Birds in the Amazon Rainforest

Amazon rainforest birds

For many decades ornithologists and nature lovers from all over the world have traveled to South America to observe the richness and color of the numerous species of birds in the Amazon rainforest.

This is not a free training: as early as 1970, the Swiss-American ornithologist Rodolphe Meyer of Schauensee assured in his work "A guide to the birds of South America" ​​(A guide to the birds of South America) that there was no region in the world with as many species of birds as in the Amazon.

And even so, making a complete catalog of all the birds that inhabit this part of the world is a complex task. It is estimated that in the entire region (which includes much of Brazil, Venezuela, Colombia, Peru and other states), the total figure would be around 1.300 species. Of these, about half would be endemic.

In order to reach this conclusion, the statistics on the number of birds in the Amazon rainforest managed by different organizations have been taken as a basis. Some of these species are only found in certain regional habitats, while others are more or less homogeneously distributed throughout the Amazon.

Here is a sample of the most representative birds in the Amazon rainforest:


The Amazon region is home to various species of raptors unique in the world. The best known is the Harpy eagle (Harpia harpyja), which is currently threatened with extinction. However, it can still be found in Colombia, Ecuador, Guyana, Venezuela, Peru, Suriname, French Guyana, southeastern Brazil, and northern Argentina.

Harpy eagle

Harpy eagle

With almost two meters of wingspan, it is one of the largest eagles in the world. Its gray, white and black plumage is, together with its peculiar crest, its main distinguishing feature.

Other typical birds of prey of this region are the cryptic hawk (Micrastur mintori) nor spectacled owl (Pulstrix perspicillata).

Hummingbirds and small birds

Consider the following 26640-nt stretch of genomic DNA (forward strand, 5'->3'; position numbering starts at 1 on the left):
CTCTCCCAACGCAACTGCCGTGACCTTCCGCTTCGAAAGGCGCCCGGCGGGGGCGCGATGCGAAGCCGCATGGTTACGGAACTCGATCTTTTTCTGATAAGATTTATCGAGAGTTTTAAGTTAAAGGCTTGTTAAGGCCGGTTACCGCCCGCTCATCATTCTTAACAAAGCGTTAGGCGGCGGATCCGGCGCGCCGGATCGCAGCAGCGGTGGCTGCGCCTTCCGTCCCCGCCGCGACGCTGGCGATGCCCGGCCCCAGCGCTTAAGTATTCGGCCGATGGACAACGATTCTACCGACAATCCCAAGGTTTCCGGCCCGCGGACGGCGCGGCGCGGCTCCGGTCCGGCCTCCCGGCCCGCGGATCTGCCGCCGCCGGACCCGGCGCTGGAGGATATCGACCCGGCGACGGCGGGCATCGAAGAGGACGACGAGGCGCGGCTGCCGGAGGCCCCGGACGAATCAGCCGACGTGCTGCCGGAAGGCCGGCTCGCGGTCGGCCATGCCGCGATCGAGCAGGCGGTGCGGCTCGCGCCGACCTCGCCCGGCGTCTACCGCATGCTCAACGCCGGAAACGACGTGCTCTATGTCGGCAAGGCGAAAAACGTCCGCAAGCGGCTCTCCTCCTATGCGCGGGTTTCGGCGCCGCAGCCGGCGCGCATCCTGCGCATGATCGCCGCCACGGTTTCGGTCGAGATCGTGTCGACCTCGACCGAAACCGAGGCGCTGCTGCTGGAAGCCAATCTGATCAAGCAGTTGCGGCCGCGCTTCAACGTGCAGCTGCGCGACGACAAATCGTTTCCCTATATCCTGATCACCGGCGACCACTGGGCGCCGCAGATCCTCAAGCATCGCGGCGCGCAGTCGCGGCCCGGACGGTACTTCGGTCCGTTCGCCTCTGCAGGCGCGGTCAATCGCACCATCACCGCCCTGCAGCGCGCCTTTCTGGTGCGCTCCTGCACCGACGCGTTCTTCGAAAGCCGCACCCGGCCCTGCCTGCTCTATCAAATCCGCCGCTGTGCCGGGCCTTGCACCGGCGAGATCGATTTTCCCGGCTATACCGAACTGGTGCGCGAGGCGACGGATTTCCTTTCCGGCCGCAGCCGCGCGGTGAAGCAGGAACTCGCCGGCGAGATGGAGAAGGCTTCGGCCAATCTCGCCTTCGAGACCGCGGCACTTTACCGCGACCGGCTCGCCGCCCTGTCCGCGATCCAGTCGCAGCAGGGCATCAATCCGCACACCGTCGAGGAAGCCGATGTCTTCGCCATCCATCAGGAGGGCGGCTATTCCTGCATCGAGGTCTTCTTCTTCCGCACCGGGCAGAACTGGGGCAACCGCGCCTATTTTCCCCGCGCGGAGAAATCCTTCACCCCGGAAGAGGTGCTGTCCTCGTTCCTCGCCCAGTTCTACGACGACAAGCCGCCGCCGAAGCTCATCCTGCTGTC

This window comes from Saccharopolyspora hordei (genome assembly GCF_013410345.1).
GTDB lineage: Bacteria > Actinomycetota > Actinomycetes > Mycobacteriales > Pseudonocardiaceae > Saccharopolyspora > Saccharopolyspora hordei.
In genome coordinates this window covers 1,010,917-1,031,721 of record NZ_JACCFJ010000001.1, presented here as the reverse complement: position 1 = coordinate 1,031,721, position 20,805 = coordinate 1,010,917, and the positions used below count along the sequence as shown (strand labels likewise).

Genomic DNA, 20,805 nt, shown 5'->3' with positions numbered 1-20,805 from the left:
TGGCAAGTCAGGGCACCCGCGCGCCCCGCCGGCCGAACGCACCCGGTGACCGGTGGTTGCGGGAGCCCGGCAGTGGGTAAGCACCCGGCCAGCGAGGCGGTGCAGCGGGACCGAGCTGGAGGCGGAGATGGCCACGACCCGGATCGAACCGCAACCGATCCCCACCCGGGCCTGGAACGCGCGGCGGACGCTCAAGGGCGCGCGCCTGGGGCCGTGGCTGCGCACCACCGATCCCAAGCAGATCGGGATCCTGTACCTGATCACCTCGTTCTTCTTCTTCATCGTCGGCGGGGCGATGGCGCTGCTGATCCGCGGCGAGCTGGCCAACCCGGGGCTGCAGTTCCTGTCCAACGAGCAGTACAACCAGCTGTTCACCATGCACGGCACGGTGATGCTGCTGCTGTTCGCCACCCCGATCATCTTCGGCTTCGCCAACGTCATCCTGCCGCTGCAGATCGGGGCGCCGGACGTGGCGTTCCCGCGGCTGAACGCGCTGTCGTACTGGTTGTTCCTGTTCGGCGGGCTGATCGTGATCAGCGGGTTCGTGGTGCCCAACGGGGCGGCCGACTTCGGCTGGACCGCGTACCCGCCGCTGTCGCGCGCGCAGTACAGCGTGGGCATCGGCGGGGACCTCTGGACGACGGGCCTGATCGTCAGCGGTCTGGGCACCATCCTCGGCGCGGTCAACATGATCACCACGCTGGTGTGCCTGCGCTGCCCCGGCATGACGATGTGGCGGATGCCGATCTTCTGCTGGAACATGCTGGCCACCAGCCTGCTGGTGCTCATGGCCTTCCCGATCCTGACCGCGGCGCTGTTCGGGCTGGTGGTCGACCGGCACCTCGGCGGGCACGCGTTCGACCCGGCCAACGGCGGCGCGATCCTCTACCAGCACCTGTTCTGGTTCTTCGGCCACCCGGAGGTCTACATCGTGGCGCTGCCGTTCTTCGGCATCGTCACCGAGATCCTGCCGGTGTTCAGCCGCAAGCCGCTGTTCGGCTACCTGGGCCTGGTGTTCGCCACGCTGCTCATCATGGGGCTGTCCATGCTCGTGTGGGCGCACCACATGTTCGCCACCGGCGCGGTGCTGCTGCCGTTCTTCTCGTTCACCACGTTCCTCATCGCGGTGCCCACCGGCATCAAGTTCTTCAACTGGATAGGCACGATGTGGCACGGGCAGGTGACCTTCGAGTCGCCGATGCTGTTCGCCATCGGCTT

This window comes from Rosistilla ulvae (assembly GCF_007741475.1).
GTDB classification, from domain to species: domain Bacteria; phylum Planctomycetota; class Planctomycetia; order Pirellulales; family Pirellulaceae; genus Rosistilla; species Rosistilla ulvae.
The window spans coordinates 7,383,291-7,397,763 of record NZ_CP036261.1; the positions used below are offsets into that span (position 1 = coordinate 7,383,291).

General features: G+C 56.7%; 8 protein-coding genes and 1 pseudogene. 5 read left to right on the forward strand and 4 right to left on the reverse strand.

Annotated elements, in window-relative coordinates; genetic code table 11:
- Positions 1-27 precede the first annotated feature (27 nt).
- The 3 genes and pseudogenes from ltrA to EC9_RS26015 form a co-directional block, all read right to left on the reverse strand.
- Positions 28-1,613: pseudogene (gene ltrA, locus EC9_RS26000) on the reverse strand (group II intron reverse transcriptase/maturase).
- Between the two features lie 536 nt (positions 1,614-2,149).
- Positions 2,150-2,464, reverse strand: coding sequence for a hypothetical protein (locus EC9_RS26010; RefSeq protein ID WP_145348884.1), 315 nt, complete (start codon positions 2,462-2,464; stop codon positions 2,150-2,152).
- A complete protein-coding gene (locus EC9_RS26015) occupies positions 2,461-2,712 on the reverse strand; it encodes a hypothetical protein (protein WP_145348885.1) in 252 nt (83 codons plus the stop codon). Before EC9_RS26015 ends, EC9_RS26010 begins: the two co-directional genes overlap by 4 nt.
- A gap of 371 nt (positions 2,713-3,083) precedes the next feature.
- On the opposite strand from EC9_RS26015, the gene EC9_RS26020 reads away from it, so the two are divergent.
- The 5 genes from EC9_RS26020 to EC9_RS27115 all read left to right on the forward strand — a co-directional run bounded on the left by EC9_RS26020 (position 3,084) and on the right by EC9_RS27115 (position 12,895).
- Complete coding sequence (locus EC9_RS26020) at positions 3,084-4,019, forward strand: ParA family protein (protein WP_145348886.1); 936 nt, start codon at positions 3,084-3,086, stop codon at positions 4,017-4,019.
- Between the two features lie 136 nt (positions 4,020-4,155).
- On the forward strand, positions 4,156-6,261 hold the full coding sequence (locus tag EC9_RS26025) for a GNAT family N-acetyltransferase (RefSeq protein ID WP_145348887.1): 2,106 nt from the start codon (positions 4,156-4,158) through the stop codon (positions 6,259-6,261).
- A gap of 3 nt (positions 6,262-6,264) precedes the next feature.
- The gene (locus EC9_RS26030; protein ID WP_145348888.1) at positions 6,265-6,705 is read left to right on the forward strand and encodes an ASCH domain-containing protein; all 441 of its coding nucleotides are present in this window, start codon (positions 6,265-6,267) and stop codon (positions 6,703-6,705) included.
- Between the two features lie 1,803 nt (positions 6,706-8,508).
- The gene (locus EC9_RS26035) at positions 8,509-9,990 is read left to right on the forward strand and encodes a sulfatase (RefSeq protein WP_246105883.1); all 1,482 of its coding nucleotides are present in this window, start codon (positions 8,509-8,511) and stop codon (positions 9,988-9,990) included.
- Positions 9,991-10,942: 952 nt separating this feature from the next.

The largest group of birds in the Amazon rainforest is undoubtedly the small birds, singing or not. Among them there are some very representative species such as hummingbird topaz (topaz pella), with its long tail and fast flapping. This beautiful bird has brilliantly colored plumage and uses its fine beak to suck pollen from flowers. It is widely distributed throughout the region.

Topaz hummingbird

Topaz hummingbird

There are many more small birds in the Amazon, an immense catalog. To cite one of the best known, we will mention the red nuthatch (Dendrocolaptes picummus), which is a kind of woodpecker. Special mention for a medium-sized, but very exotic and popular bird: the toucan (Ramphastos played), very recognizable by its huge beak.

Gallinaceae and mallards

There are many other birds in the Amazon rainforest that will surprise us. Species of the gallinaceae family have sturdy legs, short beaks, and are generally unable to fly or are only capable of short flights at low altitudes.



In this category stands out the camungo (Anhima cornuta), a turkey-like bird easily recognizable by a small bump that protrudes above its beak.

In a region with as many rivers, channels and lagoons as the Amazon, it is logical to find many birds of the family of the ducks, that is, ducks and the like. The Orinoco goose or wigeon duck They are two very typical species, without forgetting the peccary, a wild duck with very colorful plumage.

Parrots and Macaws

This kind of bird is undoubtedly the first that comes to mind when we think of the fauna of the Amazon. There are many species of macaws, of various sizes and physical characteristics. The hyacinth macaw (Anodorhynchus Hyacinthinus), also known as the blue macaw, is probably the most popular. It has a lively, predominantly blue plumage, with golden feathers on the chin. Unfortunately, it is a critically endangered species.


Hyacinth macaw

Another very striking species is the green wing macaw (ara chloroptera), which can be found in various parts of the Amazon region. These animals are distinguished by the strength of their beaks, their intelligence and their longevity, since they can live 60 years or more.

Scavenger birds

Carrion bird species, which feed on the remains of other dead animals. You can also find this type of bird in the Amazon rainforest. Among them, there is one that stands out above the rest: the king vulture (sarcoramphus papa). It is not a particularly graceful animal because of the colored spots and outgrowths that spoil its face.


King Vulture


However, it must be recognized that, like its Andean relative the CondorIt has a certain aristocratic air that makes it especially attractive. Depending on the area of ​​the Amazon in which it lives, this bird receives different names, such as jungle condor o king zamuro.

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